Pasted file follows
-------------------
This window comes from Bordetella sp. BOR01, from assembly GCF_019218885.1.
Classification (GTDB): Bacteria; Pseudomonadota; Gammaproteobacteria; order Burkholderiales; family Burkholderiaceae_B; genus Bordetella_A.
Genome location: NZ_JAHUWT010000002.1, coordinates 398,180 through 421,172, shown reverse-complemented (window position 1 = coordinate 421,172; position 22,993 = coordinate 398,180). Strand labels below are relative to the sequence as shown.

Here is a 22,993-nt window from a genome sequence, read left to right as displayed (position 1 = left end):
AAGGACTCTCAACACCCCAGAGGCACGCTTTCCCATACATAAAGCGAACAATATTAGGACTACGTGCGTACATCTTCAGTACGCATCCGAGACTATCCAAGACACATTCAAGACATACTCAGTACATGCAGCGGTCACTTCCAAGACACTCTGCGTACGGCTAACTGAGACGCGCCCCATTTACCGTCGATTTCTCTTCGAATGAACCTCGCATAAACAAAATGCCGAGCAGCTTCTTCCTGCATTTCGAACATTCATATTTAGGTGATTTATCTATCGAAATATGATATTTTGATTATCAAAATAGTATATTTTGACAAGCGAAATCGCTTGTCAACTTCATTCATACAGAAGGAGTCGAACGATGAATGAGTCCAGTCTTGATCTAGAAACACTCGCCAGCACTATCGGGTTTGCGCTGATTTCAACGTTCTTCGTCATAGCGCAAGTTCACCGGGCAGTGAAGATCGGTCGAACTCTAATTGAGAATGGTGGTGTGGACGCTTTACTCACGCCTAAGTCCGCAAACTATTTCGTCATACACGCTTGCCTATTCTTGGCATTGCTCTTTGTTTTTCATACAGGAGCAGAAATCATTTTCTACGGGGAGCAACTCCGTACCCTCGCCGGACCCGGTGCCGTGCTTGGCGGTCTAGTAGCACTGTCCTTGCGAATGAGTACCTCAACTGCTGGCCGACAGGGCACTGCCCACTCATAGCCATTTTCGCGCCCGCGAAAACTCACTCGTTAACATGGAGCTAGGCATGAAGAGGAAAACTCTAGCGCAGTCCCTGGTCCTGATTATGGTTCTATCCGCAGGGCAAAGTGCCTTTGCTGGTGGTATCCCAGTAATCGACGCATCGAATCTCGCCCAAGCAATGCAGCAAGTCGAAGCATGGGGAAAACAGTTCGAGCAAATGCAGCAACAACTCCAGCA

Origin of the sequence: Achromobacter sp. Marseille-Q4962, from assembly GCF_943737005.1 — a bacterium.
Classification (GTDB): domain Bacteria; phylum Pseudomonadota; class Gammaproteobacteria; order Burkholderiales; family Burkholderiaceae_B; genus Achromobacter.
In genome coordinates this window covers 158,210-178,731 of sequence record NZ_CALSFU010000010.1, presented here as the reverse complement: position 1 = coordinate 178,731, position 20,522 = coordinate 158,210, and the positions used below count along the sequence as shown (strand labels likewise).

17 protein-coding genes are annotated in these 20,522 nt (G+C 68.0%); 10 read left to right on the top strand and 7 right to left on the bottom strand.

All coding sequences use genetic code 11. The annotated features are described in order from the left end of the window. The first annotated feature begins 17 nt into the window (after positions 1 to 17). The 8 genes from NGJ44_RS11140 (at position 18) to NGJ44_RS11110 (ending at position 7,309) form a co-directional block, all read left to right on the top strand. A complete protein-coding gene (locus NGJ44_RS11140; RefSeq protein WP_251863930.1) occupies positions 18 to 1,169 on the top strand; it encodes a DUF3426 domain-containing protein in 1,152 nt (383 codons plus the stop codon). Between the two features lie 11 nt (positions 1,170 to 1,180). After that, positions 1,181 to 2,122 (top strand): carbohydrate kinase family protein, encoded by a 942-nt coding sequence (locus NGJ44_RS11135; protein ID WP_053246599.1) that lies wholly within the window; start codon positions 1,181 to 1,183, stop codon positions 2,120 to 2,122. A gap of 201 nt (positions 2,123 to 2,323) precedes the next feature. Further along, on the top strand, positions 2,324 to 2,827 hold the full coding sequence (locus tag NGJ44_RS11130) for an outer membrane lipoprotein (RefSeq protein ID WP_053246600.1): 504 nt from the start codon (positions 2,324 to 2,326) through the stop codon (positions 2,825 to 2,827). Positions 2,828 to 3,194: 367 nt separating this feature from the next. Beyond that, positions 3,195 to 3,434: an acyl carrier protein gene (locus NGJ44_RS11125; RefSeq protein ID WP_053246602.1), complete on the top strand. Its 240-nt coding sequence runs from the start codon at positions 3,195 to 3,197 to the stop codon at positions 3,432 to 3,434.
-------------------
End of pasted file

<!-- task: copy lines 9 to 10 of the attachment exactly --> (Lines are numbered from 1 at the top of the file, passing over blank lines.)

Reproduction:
17 protein-coding genes are annotated in these 20,522 nt (G+C 68.0%); 10 read left to right on the top strand and 7 right to left on the bottom strand.

All coding sequences use genetic code 11. The annotated features are described in order from the left end of the window. The first annotated feature begins 17 nt into the window (after positions 1 to 17). The 8 genes from NGJ44_RS11140 (at position 18) to NGJ44_RS11110 (ending at position 7,309) form a co-directional block, all read left to right on the top strand. A complete protein-coding gene (locus NGJ44_RS11140; RefSeq protein WP_251863930.1) occupies positions 18 to 1,169 on the top strand; it encodes a DUF3426 domain-containing protein in 1,152 nt (383 codons plus the stop codon). Between the two features lie 11 nt (positions 1,170 to 1,180). After that, positions 1,181 to 2,122 (top strand): carbohydrate kinase family protein, encoded by a 942-nt coding sequence (locus NGJ44_RS11135; protein ID WP_053246599.1) that lies wholly within the window; start codon positions 1,181 to 1,183, stop codon positions 2,120 to 2,122. A gap of 201 nt (positions 2,123 to 2,323) precedes the next feature. Further along, on the top strand, positions 2,324 to 2,827 hold the full coding sequence (locus tag NGJ44_RS11130) for an outer membrane lipoprotein (RefSeq protein ID WP_053246600.1): 504 nt from the start codon (positions 2,324 to 2,326) through the stop codon (positions 2,825 to 2,827). Positions 2,828 to 3,194: 367 nt separating this feature from the next. Beyond that, positions 3,195 to 3,434: an acyl carrier protein gene (locus NGJ44_RS11125; RefSeq protein ID WP_053246602.1), complete on the top strand. Its 240-nt coding sequence runs from the start codon at positions 3,195 to 3,197 to the stop codon at positions 3,432 to 3,434.